the maximum risk is greater than that. In particular, there is
clear evidence from a big magnetic storm, as we call it, in 1921
of a level maybe five times greater than we had in 1989. So it
is that kind of thing. That is for the Grid risk, but
Q158 Chair: Just
on that, if we took the 1921 example where we have some data and
applied it today's infrastructure, are you saying we don't actually
know what the impact would be?
Chris Train: At
this stage we don't know what the impacts would be. All the work
and resilience work that we've been doing to date has been with
respect to the 1989 incident. So, following the heightened concerns
about the potential for a bigger event, we are undertaking work
to understand the impacts on our system. The impacts are very
specific to the network as they are at the time. For example,
the network is configured differently today than it was in 1989,
so some of the concerns and issues that we might have had then
are not the same in terms of the network as it is today.
It is also not necessarily relevant to correlate
what happens, for example, on the Canadian Grid, where they have
experienced problems, with the way that the Grid in the UK would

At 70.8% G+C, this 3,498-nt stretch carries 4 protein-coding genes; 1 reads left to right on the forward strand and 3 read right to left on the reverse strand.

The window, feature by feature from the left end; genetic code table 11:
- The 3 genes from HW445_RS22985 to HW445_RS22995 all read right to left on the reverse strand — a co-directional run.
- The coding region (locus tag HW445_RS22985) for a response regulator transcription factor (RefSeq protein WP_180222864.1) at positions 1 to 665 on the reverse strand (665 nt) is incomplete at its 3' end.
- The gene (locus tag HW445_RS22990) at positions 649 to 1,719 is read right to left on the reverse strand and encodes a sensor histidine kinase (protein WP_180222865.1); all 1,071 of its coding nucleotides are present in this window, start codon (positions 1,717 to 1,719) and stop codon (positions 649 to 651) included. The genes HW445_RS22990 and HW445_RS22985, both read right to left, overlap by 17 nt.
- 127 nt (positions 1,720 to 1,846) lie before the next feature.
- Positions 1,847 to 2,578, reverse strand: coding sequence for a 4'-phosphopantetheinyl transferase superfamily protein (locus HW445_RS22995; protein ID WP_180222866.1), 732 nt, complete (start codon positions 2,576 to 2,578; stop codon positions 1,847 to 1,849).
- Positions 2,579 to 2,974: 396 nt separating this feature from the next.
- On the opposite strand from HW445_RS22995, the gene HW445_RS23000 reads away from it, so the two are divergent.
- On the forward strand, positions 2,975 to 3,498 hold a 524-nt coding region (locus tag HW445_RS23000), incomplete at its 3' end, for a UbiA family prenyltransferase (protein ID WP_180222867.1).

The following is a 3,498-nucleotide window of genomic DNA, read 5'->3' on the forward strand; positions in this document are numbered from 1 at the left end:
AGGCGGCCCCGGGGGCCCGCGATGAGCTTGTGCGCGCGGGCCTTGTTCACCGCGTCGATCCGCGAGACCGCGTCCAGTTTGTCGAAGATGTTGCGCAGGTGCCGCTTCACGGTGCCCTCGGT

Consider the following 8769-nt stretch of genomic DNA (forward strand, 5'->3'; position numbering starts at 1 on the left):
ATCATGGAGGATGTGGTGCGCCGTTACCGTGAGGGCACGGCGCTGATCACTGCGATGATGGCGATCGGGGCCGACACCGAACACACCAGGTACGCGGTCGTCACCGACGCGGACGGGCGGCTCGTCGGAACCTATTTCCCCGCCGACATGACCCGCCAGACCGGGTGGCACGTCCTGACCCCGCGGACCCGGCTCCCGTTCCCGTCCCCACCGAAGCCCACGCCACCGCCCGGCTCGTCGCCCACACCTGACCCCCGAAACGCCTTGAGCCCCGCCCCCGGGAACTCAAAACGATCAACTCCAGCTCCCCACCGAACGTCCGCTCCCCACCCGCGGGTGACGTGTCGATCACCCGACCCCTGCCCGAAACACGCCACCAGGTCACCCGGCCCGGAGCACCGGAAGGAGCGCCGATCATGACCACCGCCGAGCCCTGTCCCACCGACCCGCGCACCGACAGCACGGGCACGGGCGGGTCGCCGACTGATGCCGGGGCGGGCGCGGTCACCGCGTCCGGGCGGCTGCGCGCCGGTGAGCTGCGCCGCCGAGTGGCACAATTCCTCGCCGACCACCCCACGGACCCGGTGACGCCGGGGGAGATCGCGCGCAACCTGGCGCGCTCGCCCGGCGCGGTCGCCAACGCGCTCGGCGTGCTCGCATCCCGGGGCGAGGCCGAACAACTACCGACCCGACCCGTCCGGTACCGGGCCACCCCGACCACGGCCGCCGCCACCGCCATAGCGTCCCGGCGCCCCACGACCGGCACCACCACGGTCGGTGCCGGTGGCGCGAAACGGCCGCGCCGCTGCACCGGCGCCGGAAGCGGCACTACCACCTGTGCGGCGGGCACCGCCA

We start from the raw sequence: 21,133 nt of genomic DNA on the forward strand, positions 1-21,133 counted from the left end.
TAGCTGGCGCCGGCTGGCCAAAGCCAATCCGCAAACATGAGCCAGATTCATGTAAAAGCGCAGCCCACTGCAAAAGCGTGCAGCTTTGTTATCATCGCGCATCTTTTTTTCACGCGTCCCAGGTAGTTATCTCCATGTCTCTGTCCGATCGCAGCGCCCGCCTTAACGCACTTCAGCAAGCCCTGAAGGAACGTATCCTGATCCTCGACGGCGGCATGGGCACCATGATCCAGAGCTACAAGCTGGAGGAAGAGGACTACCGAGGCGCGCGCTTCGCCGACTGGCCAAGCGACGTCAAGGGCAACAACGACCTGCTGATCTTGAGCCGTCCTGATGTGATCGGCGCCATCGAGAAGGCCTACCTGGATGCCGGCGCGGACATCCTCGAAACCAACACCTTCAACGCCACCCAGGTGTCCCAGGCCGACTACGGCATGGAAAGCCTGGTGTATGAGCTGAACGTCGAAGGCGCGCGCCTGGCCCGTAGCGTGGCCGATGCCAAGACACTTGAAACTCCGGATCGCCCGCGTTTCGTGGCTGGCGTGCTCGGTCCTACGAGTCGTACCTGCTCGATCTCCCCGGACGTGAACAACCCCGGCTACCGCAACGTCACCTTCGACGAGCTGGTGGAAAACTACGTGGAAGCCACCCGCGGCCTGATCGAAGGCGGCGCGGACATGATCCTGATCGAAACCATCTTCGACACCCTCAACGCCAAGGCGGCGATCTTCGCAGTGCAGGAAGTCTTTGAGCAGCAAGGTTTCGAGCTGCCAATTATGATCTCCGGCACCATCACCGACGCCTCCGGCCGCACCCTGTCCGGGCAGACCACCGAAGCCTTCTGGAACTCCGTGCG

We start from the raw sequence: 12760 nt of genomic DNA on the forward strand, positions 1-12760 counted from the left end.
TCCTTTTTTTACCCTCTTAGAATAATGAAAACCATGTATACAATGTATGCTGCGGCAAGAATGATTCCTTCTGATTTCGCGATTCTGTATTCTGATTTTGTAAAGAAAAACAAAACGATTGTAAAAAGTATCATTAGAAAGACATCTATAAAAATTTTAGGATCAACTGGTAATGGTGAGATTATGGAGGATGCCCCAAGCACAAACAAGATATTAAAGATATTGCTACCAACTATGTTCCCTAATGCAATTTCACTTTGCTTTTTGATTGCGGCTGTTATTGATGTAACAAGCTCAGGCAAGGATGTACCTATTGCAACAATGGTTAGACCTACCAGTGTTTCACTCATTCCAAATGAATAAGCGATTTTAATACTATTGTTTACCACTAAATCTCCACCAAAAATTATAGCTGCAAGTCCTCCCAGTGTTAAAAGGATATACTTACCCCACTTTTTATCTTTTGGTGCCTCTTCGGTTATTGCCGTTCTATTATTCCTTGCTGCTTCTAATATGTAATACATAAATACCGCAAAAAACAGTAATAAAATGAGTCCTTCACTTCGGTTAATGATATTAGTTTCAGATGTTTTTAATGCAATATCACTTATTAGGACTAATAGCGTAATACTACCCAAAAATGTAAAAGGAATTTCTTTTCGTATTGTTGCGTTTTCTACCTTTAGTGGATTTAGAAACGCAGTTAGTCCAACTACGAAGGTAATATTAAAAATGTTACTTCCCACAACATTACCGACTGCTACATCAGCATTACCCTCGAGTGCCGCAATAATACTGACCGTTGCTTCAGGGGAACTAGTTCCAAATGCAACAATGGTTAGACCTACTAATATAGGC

work. So you have to do the very specific analysis around the
potential impacts on the transmission system here.
I would like to concur with my two colleagues here. It is a work
in progress and it is a particularly difficult work in progress.
If I may, I will give you an example. GPS satellite navigation
is pretty ubiquitous. It is not clear what would happen to the
GPS system if we had a major storm, but it is particularly not
clear what the impact would be in respect of the various systems
that we have in this country. In fact, it would be very hard to
ever be able to work out in detail what the impact would be.
Q159 Roger Williams:
I have a few questions, really, to tease out the state of national
co-ordination as far as these aspects are concerned. The Royal
Astronomical Society has commented relatively unfavourably on
the state of co-ordination in the UK compared with that in America